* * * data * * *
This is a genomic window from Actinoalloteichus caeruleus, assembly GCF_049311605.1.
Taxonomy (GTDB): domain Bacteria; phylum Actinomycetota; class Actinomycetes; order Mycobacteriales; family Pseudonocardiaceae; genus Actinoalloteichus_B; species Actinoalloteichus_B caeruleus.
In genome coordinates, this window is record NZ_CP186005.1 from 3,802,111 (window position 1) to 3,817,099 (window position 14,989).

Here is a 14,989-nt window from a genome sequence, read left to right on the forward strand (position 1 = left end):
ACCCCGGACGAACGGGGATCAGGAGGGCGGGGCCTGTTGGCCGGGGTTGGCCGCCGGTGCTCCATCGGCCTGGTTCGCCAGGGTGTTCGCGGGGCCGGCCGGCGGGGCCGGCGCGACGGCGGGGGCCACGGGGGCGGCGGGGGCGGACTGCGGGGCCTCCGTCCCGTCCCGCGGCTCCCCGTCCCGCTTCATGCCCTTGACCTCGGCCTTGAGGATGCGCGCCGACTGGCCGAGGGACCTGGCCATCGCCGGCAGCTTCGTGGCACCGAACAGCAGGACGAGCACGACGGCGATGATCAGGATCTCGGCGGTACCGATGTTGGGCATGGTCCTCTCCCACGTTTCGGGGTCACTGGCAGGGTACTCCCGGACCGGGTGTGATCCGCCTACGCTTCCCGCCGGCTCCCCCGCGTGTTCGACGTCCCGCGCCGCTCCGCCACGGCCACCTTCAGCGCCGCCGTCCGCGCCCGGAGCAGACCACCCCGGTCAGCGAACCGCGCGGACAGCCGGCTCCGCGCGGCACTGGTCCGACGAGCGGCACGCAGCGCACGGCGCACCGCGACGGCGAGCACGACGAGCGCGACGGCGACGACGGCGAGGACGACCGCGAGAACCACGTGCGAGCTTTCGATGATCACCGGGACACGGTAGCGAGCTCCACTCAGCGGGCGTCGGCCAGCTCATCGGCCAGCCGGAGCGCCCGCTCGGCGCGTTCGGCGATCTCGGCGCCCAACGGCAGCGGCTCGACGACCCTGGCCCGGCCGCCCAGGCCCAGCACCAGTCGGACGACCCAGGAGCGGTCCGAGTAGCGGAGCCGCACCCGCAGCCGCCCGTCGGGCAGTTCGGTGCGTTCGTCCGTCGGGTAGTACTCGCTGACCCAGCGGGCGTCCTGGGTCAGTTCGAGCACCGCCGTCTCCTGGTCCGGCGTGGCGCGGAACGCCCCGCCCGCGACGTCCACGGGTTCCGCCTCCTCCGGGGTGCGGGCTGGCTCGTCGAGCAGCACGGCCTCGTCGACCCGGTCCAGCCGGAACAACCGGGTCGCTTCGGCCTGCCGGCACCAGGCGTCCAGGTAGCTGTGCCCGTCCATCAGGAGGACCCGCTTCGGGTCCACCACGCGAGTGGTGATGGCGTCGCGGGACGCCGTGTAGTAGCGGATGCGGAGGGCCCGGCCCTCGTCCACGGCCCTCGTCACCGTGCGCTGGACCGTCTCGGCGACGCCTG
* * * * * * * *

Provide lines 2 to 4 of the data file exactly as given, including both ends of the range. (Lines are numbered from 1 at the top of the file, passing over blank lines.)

Taxonomy (GTDB): domain Bacteria; phylum Actinomycetota; class Actinomycetes; order Mycobacteriales; family Pseudonocardiaceae; genus Actinoalloteichus_B; species Actinoalloteichus_B caeruleus.
In genome coordinates, this window is record NZ_CP186005.1 from 3,802,111 (window position 1) to 3,817,099 (window position 14,989).

Here is a 14,989-nt window from a genome sequence, read left to right on the forward strand (position 1 = left end):